The importance of identification of a certain microorganisms can range between a life threatening diseases to a creation of certain antibiotic. Understanding the principals of living microbes and identifying my unknown bacteria through numerous biochemical and metabolism tests, with the outmost confidence, Proteus vulgaris had the precise qualifications. The point of this report is to further explore the identification of my unknown bacteria by revealing the results of the experiments and comparing them to the other six known bacteria: Micrococcus luteus, Staphylococcus aureus, Staphylococcus epidermidis, Alcaligenes faecalis, Escherichia coli, and Proteus vulgaris that were used in the lab, as well as comparing and contrasting the actual and factual results.
Its unique pink rod shaped morphology was the first step observed under the microscope to identify its unknown characteristic. There were other methods utilized in lab as well: the Mannitol Salt and Eosin Methylene Blue Agar and the tryptic soy broth experiments. Oxygen reaction (aerobic vs. anaerobic), glucose fermentation, oxidase reaction, the catalase test, urea hydrolysis, nitrate reduction experimentation, Kligler’s Iron Agar, the SIM medium test and lastly the IMViC series of tests. All the biochemical tests were carried out in properly supervised manner to compare the unknown bacteria to the six known that were mentioned above.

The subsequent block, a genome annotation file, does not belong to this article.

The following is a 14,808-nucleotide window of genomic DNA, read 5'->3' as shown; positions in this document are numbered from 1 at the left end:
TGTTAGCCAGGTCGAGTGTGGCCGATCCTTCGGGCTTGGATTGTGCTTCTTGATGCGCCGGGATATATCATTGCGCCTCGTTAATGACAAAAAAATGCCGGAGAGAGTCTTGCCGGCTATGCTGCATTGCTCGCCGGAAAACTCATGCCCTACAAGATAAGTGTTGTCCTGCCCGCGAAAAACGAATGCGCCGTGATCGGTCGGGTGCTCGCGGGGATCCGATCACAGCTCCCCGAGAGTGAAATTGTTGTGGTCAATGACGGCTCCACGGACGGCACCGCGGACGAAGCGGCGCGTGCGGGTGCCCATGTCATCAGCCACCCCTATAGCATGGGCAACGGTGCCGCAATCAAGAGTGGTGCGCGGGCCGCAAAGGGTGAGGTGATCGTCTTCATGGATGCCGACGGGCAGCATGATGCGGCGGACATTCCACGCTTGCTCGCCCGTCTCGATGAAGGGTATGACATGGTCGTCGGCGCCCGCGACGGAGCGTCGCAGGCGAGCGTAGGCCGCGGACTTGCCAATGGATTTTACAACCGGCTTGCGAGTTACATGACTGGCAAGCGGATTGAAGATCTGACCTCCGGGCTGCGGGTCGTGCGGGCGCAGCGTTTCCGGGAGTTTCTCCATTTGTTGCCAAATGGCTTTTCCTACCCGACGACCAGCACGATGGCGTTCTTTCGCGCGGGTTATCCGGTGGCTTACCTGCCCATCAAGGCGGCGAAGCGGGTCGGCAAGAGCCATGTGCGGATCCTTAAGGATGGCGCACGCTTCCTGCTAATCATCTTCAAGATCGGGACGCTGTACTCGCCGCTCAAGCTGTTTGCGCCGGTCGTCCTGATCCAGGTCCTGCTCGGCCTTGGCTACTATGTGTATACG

First it was the Gram staining procedure used to categorize bacteria in two groups, gram positive and gram negative. Gram staining is one of the most useful test used in the clinical setting to identify bacterial colonies due to their broad staining spectrum. (Black, 2008, pp. 70-71) The basis of the Gram stain is that gram positive bacteria retains the color of the primary dye, the crystal violet, whereas the gram negative bacteria loses the primary dye once its washed with a decolorizing solution but takes on the color of the counterstaining dye of
References: BD™ Tryptic Soy Broth (TSB). (2008, February). Retrieved from Becton, Dickinson and Company: http://www.bd.com/europe/regulatory/Assets/IFU/HB/CE/BA/BA-257107.pdf Black, J. G. (2008). Microbiology Principles and Explorations (Vol. 7th Edition). Hoboken, NJ: John Wiley & Sons, Inc. Fred D. Williams and Robert Schwarzhoff. (October 1978). Nature of Swarming Phenomenon in Proteus. Annual Review of Microbiology , 37. Harley, J. P. (2011). Laboratory Exercises in Microbiology (Eighth Edition ed.). New York, NY: McGraw- Hill. Robert S. Breed, E.G.D. Murray, Nathan R. Smith. (1957). Bergey 's Manual of Determinative Bacteriology (Seven ed.). Baltimore: The Williams & Wilkins Company.